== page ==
If you just subscribed to this letter after seeing it in Josh Spector's list, welcome.
Talking about yourself is lame, but here's what you need to know:
👋 I'm Gianluca, a filmmaker and creative consultant from Italy living in Los Angeles.
💡Every week I select content and ideas to help you stand out, stay inspired and sharpen your perspective as a digital citizen.
Today's finds include why data without trust has no value, a time machine for music, 7 story ideas for brands, 5 ads about products without showcasing them, why memes are helping us get through the pandemic, and some insights from 75 years of US advertising.
🎵 Disclosure dropped a new captivating music video inspired by "Everything You Always Wanted To Know About Sex"
📺 Since the Cannes Lions (aka the Oscars for advertising) are on hold for a year, Ad Age made its best guesses at the ads that could have won
📓 A great piece from Seth Godin to explain why data without trust has no value
🏠 An epic and honest commercial about mobile homes
📼 Video playlists from the most interesting people in the creative industries
🎙 Pick a year from the past and this time machine for music will link you to videos of the top Billboard Hits of that time
📸 This Tokyo-based photographer's work will make you want to go to Japan immediately
Not sure what's the best type of story for your brand?
I made an Instagram post about the 7 type of stories and what they're used for.
If you'd like to get help or ideas about how to use storytelling in your business, just reply to this email.
Making an ad about a product without showcasing it
5 minutes | Filmsupply
- When it comes to content, general agency wisdom says that in order for a commercial to be effective, the product has to be shown within the first three seconds.
- As content becomes a bigger part of brand identity, ads that focus on story and concept tend to be the most impactful and memorable.
- Sonnet Insurance: creating content to highlight something completely intangible is clearly a challenge. Solution: leveraging something viewers can feel - optimism.
- The Atlantic: Michael K. Williams stars as himself (and himself and himself and himself) in an ad that explores the ever-complicated world of diversity in Hollywood and in our society.
- Kenzo: a surrealist short film depicts a young woman’s trip down a radical rabbit hole. The fragrance isn’t really what they’re selling. They’re selling the idea that a woman can be unapologetically chaotic and beautiful on her own chest-beating terms.
- The New York Times: this brilliant ad reflects on what the NYT really sells, which isn't newspapers. They opted to take the focus off of the words and put it on what those words are providing — the truth.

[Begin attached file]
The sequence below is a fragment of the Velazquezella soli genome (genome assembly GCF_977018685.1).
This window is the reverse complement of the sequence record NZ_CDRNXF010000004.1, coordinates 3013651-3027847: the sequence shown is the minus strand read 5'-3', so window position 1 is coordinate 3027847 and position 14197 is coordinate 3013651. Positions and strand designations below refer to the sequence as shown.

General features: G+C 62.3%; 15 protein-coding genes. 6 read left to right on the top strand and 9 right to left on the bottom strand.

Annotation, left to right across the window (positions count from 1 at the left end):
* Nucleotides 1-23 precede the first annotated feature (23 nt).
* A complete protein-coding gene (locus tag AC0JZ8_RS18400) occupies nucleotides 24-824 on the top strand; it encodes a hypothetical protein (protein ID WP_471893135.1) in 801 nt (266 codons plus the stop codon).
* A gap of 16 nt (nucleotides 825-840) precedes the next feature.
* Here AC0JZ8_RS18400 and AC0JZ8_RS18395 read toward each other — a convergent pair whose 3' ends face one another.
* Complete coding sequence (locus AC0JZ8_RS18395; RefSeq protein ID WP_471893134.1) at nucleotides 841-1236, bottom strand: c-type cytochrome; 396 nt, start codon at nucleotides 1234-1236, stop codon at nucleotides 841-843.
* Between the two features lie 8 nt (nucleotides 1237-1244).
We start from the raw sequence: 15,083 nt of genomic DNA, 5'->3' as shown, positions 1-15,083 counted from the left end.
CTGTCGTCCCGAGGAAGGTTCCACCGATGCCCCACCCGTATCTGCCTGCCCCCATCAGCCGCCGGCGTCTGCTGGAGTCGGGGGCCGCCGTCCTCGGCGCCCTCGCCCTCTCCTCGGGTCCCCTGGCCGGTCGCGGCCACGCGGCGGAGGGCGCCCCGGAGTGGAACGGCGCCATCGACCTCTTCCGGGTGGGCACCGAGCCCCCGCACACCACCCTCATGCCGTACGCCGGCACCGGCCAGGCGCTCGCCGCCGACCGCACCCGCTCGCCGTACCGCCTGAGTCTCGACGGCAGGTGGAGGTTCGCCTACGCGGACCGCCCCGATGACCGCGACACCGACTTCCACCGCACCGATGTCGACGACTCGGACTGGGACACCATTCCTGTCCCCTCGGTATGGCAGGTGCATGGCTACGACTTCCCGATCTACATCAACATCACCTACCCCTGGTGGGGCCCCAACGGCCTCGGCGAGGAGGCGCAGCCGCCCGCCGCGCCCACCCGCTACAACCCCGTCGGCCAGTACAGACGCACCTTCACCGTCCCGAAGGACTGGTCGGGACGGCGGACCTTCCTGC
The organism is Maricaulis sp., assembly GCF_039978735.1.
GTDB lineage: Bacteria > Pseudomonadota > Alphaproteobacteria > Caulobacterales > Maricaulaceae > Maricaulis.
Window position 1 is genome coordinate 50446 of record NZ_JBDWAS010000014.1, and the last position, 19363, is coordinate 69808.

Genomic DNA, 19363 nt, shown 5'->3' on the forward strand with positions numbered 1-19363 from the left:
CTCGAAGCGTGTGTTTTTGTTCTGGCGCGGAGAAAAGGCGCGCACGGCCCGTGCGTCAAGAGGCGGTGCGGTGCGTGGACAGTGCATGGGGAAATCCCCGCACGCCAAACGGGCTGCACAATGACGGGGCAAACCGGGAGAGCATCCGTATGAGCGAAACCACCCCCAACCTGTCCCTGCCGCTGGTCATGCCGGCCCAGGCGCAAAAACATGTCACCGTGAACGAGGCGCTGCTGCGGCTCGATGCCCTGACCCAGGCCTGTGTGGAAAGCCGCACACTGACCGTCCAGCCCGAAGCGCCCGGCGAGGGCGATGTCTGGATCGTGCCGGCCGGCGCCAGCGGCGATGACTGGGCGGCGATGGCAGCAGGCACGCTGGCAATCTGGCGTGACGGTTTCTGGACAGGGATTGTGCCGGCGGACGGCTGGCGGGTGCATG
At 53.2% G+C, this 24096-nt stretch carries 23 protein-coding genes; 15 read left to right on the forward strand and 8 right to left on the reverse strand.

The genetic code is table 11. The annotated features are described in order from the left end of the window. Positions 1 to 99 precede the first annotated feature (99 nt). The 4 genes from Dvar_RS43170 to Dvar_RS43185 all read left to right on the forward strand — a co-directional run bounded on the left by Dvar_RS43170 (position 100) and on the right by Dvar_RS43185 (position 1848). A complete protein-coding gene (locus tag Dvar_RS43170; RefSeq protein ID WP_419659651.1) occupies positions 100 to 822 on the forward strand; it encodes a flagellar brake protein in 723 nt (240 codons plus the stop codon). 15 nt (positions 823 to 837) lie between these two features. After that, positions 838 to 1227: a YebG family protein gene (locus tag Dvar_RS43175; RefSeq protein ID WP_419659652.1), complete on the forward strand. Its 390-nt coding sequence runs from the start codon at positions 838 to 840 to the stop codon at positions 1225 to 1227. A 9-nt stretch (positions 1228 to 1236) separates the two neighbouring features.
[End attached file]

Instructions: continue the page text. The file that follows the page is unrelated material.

- Budweiser: they leveraged something truly authentic to their brand — their origin story — in this period piece focused on their ambitious immigrant cofounder’s humble beginnings.
COVID Memes: Why we’re using laughter to get us through a pandemic
17 minutes | Copyhackers
The longer this pandemic lasts, the more memes people seem to create. Why are we resorting to memes during a time of crisis (and as people are dying)? And why are they so damn funny?
- A meme is a representation of a phenomenon or concept that is repeatedly imitated and mutated ad infinitum.
- The internet of the 21st century is driven by a “participatory culture,” one in which audiences are no longer being fed pop culture, but arguably creating it themselves. And memes are one way we’re doing that.
- By creating and sharing things that make us laugh, we can reduce negativity or regulate our negative emotional states to adapt.
- As award-winning filmmaker Anthony McCarten puts it,
“The forces of seriousness would limit us to narrow thinking, rigid ideology, cruelty and tunnel vision. Whereas humor obliges us to have an open mind, it obliges empathy and forgiveness.”
- The act of sharing memes makes us feel like we've had a social interaction, even if we weren’t laughing out loud in person.
- The other power of memes is that not everyone understands the joke. Understanding a meme makes you feel like you’re part of a certain community.
- Memes and humor are giving us the ability to bond as a community, no matter where in the world we are.
75 years of US advertising
7 minutes | Benedict Evans
Benedict Evans recently published an excellent article on the history of advertising. Some takeaways:
- Advertising share of GDP started sliding immediately after the Dotcom bubble, had a major step down in the financial crisis and has been suspiciously flat ever since. That decline was very obviously concentrated in print but actually affected TV and radio as well.
- People often think that all the money went from newspapers to internet. In reality, most money spent on Google and Facebook is money that was never spent on traditional advertising - it’s coming from SMEs and local businesses that might have spent in classified at most but probably wouldn’t have done even that.
- One chart from Google Trends shows that people are decreasingly searching for the cheapest items and increasingly searching for the best ones. “The internet moving up the ‘funnel’ — it moves from utility price comparison to recommendation and authority."
Buy me a beer
"Who the hell are you?"
I'm Gianluca, an Italian filmmaker based in Los Angeles. A while back you opted into my email list through my website Storyforma. I like to send out genuinely useful content about working and living as a creative in the digital age.
"I have a project in mind, are you available to chat?"
Of course. You can just reply to this email or schedule a call with me here.
"Is there a place to discuss this stuff and connect with other creators?"
I'm starting a Facebook group, feel free to join us: https://www.facebook.com/groups/ThroughTheNoise/